New Insurance

My family has employer-provided health insurance.  A few months ago I heard that the company was considering switching to a new carrier.  I was horrified.  We have a pretty good policy, and I don’t want anything screwing up my coverage.

Open enrollment came and went, but coverage options remained the same and nothing more was said about a new carrier.  Whew!  What a relief!

Tonight I was informed that the company can save a significant amount of money by switching.  Great for the company, but I don’t expect it will be good for my pocketbook.  They’re not going to save $75K by giving me better coverage.  Before things are final, however, I have the opportunity to make a list of questions – details that the owners might not think to ask.

I need your help so I don’t forget to ask anything important.

My current list is:

  1. Are the same doctors and hospitals covered on this new plan as on the old one?
  2. What is the coverage if we choose a physician not on the preferred provider list?
  3. How long does it take to process claims?  How quickly/slowly will my doctors be paid?
  4. What will the new co-payment be for coverage?
  5. Currently, if I see more than one doctor on the same day, I owe only one co-pay.  How will the new policy handle this situation? 
  6. What will be the annual out-of-pocket individual/family limit?
  7. What is the coverage on preventive care?  What is the annual limit on this benefit? (existing policy is $300 per year)
  8. Are both adult and childhood vaccines covered?
  9. Are travel vaccines included under preventive health coverage?  Or covered at all?
  10. How is coverage handled for accidents/illnesses that occur away from home?
  11. Does this policy cover foreign travel?
  12. Is the medical necessity of testing left to the discretion of my physician who holds a medical degree, or must he obtain pre-approval from someone who did not attend medical school?  ( MRI, ultrasound, CT, lab work, x-rays, etc.)
  13. Are physician-prescribed orthotics covered for conditions other than diabetes?  If so, what are the details on this coverage?
  14. Are referrals required from our PCP for us to see specialists?  If so, will existing referrals be honored, or must new referrals be written?


  1. Will insurance continue to cover my current prescriptions?
  2. Are medication decisions left to the discretion of my physician who holds a medical degree, or must he obtain pre-approval from an insurance company employee who did not attend medical school?  If some medications require pre-approval, which ones?  How long does the approval process take?
  3. Our current prescription coverage has flat copays of $10/$25/$40.  What is the prescription co-pay on this new policy?
  4. Is it possible to get a copy of the formulary to know which medications are listed in which tier?
  5. Does money spent on prescriptions count toward our annual out-of-pocket maximum?

I have until tomorrow morning to add to this list.
Can you think of other things I should be asking?

Edit to add:

I’ve also added questions about PT/OT limits/exclusions.  Last year we were allowed 20 PT visits annually.  This year it dropped to 15 visits/$2000.

I also added a question about surgery coverage. Our current policy will only pay for surgery within two years of diagnosis, which means I might be SOL for having our current insurance pay to fix my shoulder if it ever becomes necessary.  A longer time limit under the new plan would be a welcome change.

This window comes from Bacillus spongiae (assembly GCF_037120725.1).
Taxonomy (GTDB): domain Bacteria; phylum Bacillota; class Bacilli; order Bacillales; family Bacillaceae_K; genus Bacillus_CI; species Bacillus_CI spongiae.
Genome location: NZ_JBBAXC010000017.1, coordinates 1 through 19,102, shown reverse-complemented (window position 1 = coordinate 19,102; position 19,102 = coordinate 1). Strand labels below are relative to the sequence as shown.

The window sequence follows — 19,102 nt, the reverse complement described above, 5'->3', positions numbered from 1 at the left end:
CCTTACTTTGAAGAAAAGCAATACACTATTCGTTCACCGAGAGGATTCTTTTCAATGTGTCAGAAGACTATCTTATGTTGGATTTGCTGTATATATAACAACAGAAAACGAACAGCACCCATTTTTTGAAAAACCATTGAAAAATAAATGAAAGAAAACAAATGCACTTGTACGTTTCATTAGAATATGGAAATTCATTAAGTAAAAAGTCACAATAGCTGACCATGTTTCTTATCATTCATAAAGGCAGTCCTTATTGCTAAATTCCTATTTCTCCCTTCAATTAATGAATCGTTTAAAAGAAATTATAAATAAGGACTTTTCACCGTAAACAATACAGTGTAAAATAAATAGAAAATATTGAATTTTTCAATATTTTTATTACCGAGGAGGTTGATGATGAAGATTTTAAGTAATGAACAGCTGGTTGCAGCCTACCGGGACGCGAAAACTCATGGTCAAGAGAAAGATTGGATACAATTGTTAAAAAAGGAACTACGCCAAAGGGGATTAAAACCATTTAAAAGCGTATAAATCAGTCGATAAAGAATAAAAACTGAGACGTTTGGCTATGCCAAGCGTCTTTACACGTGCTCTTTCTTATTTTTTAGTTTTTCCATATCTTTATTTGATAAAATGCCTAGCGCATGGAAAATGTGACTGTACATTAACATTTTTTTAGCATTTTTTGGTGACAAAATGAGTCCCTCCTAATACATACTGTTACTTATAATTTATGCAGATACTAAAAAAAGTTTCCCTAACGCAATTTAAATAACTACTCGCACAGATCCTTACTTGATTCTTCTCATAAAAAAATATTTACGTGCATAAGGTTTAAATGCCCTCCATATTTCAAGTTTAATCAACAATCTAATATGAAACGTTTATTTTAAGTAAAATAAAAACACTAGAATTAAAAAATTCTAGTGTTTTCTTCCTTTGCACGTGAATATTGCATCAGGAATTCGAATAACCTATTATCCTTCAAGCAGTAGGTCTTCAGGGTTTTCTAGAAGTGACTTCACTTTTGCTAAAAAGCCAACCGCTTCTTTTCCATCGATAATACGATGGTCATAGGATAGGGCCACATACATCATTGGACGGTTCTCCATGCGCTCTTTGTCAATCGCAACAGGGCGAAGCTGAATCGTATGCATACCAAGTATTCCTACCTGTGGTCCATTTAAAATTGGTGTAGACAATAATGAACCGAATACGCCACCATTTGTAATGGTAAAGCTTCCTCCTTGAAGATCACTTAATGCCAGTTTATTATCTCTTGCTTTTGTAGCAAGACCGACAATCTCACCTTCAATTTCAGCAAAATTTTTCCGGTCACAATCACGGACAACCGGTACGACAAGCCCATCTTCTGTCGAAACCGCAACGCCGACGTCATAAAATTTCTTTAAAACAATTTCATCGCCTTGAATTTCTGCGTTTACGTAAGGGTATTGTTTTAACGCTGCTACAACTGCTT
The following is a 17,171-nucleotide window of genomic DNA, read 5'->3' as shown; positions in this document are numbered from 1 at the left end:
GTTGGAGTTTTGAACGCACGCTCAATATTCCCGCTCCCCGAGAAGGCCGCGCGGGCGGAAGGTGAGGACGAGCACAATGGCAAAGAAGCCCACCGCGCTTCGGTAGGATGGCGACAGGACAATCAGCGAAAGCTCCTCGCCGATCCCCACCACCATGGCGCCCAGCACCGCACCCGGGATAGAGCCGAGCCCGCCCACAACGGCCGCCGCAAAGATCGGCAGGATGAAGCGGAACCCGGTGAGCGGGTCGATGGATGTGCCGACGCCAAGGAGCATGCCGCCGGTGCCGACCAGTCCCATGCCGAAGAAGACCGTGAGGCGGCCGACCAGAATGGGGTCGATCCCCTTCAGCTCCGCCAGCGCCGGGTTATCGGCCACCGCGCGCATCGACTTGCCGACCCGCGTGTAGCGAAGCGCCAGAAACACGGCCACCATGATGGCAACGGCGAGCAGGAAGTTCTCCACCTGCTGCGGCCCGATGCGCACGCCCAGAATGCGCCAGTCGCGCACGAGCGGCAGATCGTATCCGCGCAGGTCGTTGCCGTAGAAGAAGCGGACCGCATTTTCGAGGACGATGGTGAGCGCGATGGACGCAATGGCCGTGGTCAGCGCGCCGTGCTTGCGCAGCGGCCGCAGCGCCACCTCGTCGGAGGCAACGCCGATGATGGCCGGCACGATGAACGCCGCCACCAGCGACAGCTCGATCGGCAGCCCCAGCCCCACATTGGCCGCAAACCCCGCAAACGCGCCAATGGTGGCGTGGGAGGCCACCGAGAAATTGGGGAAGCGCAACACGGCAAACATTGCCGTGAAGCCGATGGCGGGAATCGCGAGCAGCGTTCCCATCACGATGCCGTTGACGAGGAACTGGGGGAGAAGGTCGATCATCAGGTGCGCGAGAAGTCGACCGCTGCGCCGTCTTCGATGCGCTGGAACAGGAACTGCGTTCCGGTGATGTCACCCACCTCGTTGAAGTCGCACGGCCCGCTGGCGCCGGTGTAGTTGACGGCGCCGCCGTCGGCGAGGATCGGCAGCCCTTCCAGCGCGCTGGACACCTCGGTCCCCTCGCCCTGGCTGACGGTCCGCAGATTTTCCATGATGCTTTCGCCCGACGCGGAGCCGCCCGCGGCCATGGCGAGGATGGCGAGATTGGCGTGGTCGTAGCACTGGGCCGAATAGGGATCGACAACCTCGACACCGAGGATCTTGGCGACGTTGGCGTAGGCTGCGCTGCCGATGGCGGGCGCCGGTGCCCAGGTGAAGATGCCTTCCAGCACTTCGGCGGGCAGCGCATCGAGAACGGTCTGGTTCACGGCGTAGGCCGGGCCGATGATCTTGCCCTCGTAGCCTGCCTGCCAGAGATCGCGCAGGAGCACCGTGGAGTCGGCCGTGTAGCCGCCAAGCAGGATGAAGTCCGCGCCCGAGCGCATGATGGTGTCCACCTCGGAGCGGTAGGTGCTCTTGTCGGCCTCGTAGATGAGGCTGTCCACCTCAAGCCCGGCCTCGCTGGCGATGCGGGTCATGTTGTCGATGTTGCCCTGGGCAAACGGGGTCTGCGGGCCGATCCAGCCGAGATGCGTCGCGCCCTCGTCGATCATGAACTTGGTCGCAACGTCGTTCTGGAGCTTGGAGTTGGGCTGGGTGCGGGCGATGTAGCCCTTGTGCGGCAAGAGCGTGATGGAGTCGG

7 thoughts on “New Insurance

  1. 1. Will your co pay change for blood work, x rays etc?
    2. If you are on a biological med be sure to check what the co pay will be on it. Mine really skyrocketed when we changed plans last spring.
    3. Although I am not a diabetic I know that the cost of meds and supplies for diabetics also went through the roof.
    4. Will you be able to continue to use your own pharmacy. Some of my meds now HAVE to be ordered through the mail. There is no option to get them from the local pharmacy.
    5. Will you have a new deductable for procedures, tests, doctors visits?

    • THANK YOU! I thought of #4, but forgot to write it down. Some of the other stuff, I just assumed. I think it’s standard to credit all moneys paid on the old policy, but the way things are changing, I’d better find out for sure. Obviously I shouldn’t be making any assumptions here.

  2. I would ask for costs associated with emergency room visits (given your recent experience). Depending on when you change, you should ask if your current out-of-pocket/deductibles transfer to the new policy. As if there will be an “upgrade” option available. My company offers a basic plan for everyone, but also for an additional fee, employees can upgrade their plan for a lower deductible and lower prescription. (The lower deductible if you use is more than pays for the extra premium.) You should also ask if the insurance offers discounted prescriptions via their mail order pharmacy. You may not want this option, but it would be nice to know that it’s there. Ask if there are different deductibles for in-network and out-of-network providers.

    There are just so many variables, it’s hard to list them all but I think you’ve got a terrific start on the list.
    Good luck.

    • Thank you. I’ll add ER to the list.

      After Mary’s comment I added questions about applying money spent this year to the new policy (I think that’s pretty standard, but I want to double check).

      We can choose between a PPO plan or Group Health, but there’s not an upgrade option. I’ll ask if it’s a possibility, though, since the details are being ironed out today.


  3. Oh sorry, I meant an new deductable amount. I think you can apply what you spent on the old plan to the new plan deductable. Our deductable jumped from $1000 to $2000 last year.

  4. Pingback: Insurance Changes « ∞ itis

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